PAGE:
Monday Musings….Dialogue with the Door Part 3….Don’t Worry Be Happy?

Ah... to be 15 years old again! It sounds like the perfect age. Not too many responsibilities. Still time to figure things out before leaving high school. It should be one of the happiest times in a person’s life….only it’s often the exact opposite. In fact, there is a lot of research to show that this is the age when many youth, instead of dreaming of a future filled with promise and possibility, think about the reality of disappointment, uncertainty, failure and rejection. It was the age that I feared the most when I worked in crisis and suicide intervention.

You see, at 15, the world seems so big and yet most of the time you spend it in your head space wondering who you are. You desperately seek approval and acceptance in all sorts of ways to validate your worth and identity. Dating becomes a huge focus. Parents don’t understand. School (i.e. the academic part) is rarely the main focus. It’s the social aspect that means everything and no one can tell you otherwise. And so when you feel all alone, your mind goes to very dark places…

So for the third week of my dialogue with the door, I asked the question: Tell me…if you could go back in time, what would you tell your 15 year old self?

I have no idea who wrote on the door or how old they were, but I got some pretty insightful responses. And…just pausing for a second…I was amazed that people really took the time to think about this one and tell me , and anyone else who stopped to read the door, what they wished they had known.

From practical financial advice, to making choices, to embracing one’s inner super powers, you could tell that my resident portal poets sought to decode the puzzle of puberty. But it’s hard to convince a 15 year old that life can get better, that they are stronger than they think, that those people you want to hang out with will forget you (and you them) in 5 or so years.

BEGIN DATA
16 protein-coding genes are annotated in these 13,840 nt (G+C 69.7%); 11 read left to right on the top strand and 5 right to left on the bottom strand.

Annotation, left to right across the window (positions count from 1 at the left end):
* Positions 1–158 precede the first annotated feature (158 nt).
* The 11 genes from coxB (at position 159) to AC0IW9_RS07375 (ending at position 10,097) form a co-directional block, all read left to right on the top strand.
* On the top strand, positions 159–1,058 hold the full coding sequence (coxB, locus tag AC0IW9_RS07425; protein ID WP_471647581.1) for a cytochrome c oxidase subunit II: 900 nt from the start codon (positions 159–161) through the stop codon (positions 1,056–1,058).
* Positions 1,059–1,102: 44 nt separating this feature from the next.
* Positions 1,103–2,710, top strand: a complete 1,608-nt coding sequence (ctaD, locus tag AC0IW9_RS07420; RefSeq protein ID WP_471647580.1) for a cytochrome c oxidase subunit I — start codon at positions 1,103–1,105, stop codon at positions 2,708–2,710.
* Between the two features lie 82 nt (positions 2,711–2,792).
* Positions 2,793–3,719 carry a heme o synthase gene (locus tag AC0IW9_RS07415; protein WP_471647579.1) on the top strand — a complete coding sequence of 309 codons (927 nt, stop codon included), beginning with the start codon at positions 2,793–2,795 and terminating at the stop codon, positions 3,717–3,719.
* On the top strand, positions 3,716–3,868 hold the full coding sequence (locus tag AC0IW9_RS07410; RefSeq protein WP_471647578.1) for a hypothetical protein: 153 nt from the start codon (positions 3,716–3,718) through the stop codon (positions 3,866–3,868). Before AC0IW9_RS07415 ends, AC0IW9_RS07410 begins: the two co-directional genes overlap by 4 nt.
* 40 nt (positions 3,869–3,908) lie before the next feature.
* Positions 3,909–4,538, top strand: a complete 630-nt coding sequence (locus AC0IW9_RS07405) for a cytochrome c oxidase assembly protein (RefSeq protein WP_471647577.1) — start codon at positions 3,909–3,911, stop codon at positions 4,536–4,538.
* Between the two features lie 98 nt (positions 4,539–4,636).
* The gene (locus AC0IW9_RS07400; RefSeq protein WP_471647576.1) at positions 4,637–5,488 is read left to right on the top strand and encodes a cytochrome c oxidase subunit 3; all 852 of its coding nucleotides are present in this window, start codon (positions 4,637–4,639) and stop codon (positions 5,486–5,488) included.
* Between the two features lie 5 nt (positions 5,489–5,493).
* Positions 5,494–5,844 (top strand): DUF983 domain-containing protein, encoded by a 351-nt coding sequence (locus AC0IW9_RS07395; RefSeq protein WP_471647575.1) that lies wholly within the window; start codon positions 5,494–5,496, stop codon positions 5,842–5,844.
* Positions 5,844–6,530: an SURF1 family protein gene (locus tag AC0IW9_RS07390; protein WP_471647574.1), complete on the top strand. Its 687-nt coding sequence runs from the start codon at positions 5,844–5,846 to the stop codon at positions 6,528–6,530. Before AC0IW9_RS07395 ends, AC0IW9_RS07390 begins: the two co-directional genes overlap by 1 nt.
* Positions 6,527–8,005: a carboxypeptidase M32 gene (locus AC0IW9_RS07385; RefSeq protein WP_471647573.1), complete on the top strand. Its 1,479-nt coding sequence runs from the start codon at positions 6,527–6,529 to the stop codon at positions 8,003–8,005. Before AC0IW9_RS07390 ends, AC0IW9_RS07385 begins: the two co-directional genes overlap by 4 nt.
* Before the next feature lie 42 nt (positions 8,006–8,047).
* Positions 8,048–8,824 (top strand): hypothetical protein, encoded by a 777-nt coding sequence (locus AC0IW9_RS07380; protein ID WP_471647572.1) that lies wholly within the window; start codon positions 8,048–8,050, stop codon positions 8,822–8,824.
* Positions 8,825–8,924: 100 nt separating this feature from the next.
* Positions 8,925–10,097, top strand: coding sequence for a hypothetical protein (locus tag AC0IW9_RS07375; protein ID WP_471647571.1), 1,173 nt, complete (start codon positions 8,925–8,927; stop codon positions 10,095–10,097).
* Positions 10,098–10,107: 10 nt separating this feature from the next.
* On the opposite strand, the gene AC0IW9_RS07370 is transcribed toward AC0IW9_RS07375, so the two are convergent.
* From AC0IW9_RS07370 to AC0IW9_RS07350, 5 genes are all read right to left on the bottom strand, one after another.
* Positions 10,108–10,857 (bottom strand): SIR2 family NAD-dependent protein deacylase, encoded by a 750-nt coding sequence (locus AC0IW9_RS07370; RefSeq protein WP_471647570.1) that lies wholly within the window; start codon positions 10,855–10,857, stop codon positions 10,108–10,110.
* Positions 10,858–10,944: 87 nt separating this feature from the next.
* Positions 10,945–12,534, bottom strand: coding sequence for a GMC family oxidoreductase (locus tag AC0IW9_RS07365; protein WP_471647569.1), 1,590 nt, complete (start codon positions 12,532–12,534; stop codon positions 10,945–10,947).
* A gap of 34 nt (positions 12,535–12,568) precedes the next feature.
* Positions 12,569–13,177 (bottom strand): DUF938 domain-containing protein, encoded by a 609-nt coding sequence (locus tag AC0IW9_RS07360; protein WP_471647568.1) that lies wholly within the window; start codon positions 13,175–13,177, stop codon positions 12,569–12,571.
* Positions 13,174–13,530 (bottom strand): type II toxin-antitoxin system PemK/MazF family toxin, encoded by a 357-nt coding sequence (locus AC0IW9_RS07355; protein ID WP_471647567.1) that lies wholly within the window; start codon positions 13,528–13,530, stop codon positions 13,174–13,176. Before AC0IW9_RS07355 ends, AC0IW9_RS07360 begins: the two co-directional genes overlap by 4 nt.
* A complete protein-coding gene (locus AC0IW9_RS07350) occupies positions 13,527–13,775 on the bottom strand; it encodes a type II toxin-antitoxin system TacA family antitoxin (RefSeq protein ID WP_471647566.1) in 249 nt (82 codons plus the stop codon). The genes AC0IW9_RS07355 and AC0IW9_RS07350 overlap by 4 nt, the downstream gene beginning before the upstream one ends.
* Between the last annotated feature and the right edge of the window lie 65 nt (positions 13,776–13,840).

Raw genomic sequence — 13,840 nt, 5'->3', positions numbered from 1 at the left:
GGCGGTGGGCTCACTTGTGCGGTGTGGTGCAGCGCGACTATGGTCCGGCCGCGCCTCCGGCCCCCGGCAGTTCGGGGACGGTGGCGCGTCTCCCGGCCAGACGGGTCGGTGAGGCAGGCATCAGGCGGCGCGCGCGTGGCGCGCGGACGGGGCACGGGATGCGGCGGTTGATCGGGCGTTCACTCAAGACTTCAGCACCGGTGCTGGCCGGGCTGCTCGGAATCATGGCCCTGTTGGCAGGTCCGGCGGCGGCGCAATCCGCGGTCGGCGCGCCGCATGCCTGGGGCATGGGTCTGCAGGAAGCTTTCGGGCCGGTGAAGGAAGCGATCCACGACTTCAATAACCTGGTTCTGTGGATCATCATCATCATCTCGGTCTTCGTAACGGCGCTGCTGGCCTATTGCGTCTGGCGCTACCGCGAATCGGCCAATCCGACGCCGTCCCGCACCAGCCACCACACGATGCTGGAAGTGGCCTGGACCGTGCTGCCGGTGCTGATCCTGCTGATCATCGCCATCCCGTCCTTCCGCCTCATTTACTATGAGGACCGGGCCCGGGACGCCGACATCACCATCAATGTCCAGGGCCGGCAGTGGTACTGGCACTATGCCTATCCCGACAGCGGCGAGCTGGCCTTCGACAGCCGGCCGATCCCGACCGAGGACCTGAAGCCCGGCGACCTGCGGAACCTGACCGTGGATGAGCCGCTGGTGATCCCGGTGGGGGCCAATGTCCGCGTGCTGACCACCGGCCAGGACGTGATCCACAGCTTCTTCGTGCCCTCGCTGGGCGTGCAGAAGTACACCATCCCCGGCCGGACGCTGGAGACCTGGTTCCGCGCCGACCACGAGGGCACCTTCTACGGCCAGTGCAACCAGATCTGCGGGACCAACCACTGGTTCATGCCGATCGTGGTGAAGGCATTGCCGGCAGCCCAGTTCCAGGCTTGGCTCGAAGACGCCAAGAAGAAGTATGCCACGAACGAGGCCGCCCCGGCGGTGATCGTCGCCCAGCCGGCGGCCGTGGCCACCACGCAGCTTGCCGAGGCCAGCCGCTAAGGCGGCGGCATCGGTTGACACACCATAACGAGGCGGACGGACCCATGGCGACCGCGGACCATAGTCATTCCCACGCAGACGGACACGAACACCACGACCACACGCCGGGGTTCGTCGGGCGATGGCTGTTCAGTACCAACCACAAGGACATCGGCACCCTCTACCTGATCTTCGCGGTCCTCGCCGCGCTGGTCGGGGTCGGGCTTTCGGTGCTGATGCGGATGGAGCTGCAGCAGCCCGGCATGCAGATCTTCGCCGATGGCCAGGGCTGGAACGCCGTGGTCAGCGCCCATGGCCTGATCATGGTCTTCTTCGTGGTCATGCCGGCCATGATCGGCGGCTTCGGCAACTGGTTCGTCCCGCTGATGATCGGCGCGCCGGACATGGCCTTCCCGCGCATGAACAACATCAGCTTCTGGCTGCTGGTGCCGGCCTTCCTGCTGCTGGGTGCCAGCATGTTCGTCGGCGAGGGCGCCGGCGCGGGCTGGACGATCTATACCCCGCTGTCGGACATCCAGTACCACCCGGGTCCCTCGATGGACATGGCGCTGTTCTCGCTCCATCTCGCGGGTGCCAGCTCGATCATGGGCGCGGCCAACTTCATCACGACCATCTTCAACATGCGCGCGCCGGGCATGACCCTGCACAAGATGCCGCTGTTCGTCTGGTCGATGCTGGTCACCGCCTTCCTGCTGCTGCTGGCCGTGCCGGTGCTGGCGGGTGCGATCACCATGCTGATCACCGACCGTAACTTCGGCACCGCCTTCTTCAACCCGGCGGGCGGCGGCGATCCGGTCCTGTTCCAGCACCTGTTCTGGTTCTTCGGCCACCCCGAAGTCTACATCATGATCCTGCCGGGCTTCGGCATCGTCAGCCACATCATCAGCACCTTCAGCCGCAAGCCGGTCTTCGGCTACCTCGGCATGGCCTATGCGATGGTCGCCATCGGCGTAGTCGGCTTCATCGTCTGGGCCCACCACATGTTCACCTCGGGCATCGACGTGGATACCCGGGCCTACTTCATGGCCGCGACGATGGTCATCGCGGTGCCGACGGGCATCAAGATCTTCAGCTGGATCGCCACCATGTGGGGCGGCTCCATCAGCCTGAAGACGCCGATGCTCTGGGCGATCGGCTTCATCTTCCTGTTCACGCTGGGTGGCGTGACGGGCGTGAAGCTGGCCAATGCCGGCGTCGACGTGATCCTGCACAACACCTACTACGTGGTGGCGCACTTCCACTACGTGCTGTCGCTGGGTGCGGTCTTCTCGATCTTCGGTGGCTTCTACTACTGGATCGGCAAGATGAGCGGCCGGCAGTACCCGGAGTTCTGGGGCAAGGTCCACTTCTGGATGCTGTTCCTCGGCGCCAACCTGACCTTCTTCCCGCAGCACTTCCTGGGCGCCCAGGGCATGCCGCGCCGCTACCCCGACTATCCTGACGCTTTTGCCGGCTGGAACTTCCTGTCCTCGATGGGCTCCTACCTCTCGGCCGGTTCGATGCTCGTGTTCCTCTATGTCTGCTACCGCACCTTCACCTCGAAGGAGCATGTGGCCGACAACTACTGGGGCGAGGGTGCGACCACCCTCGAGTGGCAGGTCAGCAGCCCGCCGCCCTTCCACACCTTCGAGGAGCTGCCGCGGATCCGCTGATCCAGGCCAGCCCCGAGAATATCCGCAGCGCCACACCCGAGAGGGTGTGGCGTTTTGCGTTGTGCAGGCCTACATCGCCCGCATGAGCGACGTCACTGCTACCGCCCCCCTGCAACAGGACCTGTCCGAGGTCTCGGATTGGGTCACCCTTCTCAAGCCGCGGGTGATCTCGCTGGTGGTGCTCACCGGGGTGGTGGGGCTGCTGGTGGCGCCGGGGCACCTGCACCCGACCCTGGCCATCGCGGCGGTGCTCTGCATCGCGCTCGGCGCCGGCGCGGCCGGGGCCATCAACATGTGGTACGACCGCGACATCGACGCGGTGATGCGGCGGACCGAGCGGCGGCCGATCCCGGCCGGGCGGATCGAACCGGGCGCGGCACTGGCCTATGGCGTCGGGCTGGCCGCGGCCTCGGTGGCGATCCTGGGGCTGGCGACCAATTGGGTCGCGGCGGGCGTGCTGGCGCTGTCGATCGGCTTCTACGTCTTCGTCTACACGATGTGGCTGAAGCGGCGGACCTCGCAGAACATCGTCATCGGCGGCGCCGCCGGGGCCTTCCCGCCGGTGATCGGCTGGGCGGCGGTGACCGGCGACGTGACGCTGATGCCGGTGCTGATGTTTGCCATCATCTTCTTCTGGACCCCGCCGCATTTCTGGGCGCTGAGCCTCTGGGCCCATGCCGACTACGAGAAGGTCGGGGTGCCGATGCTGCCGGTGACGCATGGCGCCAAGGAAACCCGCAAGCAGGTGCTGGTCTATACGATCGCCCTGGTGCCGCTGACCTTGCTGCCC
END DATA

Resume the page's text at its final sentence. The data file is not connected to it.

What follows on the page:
15 year olds live in their present reality and have a hard time thinking that their circumstances will ever change. So while they may not have responsibility that’s the very thing that is so frustrating. 15 year olds want to control their lives. They want to make their own decisions, to have the freedom to come and go as they please, but they feel trapped and confined by adult and societal expectations. It’s just not fair!

At a recent community event on mental health that was open for the public, two youths spoke up about their experiences. A young guy spoke bravely about his trials with chronic depression, which he largely attributed to his abandonment as a child. A young girl confided to the group about her struggle with post-partum depression. Both felt lost, misunderstood, and trapped by their emotions and their thoughts of wondering how life could be any different for them. The young male described feeling like he was in a pit that he desperately tried to climb out of, but all he was left with were claw marks on the walls. He was never quite able to climb out. The girl talk about doubting that she could ever be a good mom.

When people are struggling we tend to want to offer hope and optimism that things will get better and that tomorrow will be a better day. When you are 15, and when you are 50, that often doesn’t help. No one knows what tomorrow holds. We have no guarantee that it will get better tomorrow. All we have is today and for so many their present reality never seems to change. That’s how these two young people felt. So what’s the answer?

One of the panellists gave a great response. Having struggled with mental illness herself as a youth and still battling the recurring symptoms of bipolar mental illness, she used a powerful visual illustration. She advised the young man to picture a hand reaching down to him, and to keep climbing with that hand in his focus. It was that power of connecting and seeking the proper help that she reinforced. This was reiterated to the young girl, as building her support system was a critical piece to her feeling confident. So many try and try to do things on their own, thinking they have super hero powers to crush the negative thoughts only to be unmasked and found wanting.

True emancipation from the pit of mental slavery comes then in two ways: from reaching out to a trustworthy person who uses a key to open our personal prison, and, secondly, that we ourselves walk through that door dragging the chains that have bound us but are no longer screwed to that wall.

It’s how we perceive that world around us that is critical to our sense of wellbeing. The awesome authors on the door got that! It’s ok to not know the answers to your future. Challenges are inevitable. But you can free your mind. You can make choices that can liberate you and not add to your worry. And you can change your world by finding the help that you need, where there is no judgement - whether that is Jesus, a good counsellor, or the best friend who takes a shift watching your baby, so you can sleep.

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